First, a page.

Pyrite and Marcasite

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Pyrite and marcasite (FeS2) are iron disulfide compounds. They look similar but have different crystal forms. Both are brittle, hard, brassy yellow with metallic luster, and opaque. Their crystal shape is the most distinguishing feature. The pyrite crystals are cubes, but the marcasite crystals are blade- or needle-shaped.

Pyrite and marcasite have been mistaken for gold because they are yellow and metallic. They are commonly known as "fool's gold." These rocks are much harder than gold, tarnish, and leave a dark streak; gold is soft, very heavy, does not tarnish, and leaves a yellow streak. Gold is malleable, but pyrite or marcasite is reduced to powder if pounded and gives off a noticeable odor of sulfur dioxide gas if heated or cooked.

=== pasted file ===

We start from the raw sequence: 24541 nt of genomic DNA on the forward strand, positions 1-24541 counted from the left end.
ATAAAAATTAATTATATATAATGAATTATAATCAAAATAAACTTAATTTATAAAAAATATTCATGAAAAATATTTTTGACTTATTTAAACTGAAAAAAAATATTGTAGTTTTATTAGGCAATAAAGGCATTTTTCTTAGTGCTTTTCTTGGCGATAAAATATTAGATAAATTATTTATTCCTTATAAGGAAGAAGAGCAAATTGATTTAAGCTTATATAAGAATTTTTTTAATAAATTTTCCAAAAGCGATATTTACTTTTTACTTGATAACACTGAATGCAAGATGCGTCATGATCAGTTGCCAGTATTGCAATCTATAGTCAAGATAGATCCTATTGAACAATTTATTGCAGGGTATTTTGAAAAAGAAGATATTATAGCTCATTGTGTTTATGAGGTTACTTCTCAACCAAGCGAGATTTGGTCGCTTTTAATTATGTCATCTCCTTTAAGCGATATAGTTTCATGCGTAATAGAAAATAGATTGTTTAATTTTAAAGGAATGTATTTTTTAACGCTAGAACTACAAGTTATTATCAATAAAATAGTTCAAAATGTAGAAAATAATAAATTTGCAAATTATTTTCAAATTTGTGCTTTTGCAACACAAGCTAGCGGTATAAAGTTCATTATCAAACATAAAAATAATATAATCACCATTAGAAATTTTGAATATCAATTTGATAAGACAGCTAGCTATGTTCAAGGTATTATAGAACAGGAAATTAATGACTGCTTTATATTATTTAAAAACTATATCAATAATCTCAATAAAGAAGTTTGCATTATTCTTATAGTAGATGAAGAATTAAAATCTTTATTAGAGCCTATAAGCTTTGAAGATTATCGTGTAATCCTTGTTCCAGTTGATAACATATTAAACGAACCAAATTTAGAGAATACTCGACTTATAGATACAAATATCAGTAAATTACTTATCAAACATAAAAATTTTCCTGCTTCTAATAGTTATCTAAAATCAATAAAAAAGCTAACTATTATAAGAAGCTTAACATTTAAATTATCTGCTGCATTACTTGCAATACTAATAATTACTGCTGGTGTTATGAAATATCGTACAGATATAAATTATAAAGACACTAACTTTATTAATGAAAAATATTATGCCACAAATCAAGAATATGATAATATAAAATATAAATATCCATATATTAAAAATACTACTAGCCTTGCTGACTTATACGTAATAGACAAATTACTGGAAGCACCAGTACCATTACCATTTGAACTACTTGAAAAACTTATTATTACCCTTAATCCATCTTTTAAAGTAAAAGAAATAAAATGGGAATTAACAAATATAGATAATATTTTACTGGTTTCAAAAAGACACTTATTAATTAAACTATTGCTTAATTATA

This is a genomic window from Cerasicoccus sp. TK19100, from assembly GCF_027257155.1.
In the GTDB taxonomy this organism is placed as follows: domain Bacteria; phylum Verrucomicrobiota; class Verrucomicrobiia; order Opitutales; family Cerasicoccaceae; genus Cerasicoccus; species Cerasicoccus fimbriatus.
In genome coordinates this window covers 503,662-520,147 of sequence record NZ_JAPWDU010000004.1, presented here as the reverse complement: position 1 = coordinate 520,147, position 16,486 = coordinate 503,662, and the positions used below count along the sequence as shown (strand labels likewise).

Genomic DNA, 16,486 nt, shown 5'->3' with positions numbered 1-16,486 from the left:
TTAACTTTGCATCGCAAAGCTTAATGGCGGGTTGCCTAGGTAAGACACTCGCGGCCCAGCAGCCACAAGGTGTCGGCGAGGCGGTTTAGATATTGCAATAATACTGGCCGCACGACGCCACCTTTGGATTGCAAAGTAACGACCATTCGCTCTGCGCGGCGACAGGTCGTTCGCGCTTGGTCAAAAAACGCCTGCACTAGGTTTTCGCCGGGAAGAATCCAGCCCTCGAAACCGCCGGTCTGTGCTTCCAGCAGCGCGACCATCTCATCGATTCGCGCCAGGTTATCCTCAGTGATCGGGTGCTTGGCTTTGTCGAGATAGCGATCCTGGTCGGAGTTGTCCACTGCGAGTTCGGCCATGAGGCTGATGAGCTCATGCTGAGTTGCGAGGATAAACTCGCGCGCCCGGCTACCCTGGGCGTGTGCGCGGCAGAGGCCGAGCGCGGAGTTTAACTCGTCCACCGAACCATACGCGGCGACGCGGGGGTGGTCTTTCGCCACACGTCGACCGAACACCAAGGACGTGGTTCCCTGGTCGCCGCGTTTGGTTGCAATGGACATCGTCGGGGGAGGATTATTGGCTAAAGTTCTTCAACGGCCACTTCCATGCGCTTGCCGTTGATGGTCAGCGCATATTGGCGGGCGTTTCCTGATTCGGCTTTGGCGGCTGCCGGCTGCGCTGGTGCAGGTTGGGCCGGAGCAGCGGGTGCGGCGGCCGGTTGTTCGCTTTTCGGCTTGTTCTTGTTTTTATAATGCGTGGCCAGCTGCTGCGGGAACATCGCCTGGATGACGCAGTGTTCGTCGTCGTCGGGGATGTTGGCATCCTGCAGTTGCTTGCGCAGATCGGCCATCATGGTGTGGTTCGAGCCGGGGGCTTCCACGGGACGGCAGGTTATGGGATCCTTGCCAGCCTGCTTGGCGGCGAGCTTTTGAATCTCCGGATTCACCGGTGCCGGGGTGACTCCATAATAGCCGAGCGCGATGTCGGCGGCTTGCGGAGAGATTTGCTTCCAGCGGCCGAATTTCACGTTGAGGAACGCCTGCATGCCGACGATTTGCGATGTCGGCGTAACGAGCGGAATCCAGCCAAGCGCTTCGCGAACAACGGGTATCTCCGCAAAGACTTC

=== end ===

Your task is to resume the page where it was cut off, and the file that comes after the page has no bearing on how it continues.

Both pyrite and marcasite are common as surface coatings, veins, and concretions in coal and in dark shales associated with coal. They are referred to as "coal brasses" or "sulfur" when found as impurities in coal. Coal brasses recovered from Illinois coal have been used in the manufacture of sulfuric acid for industrial use.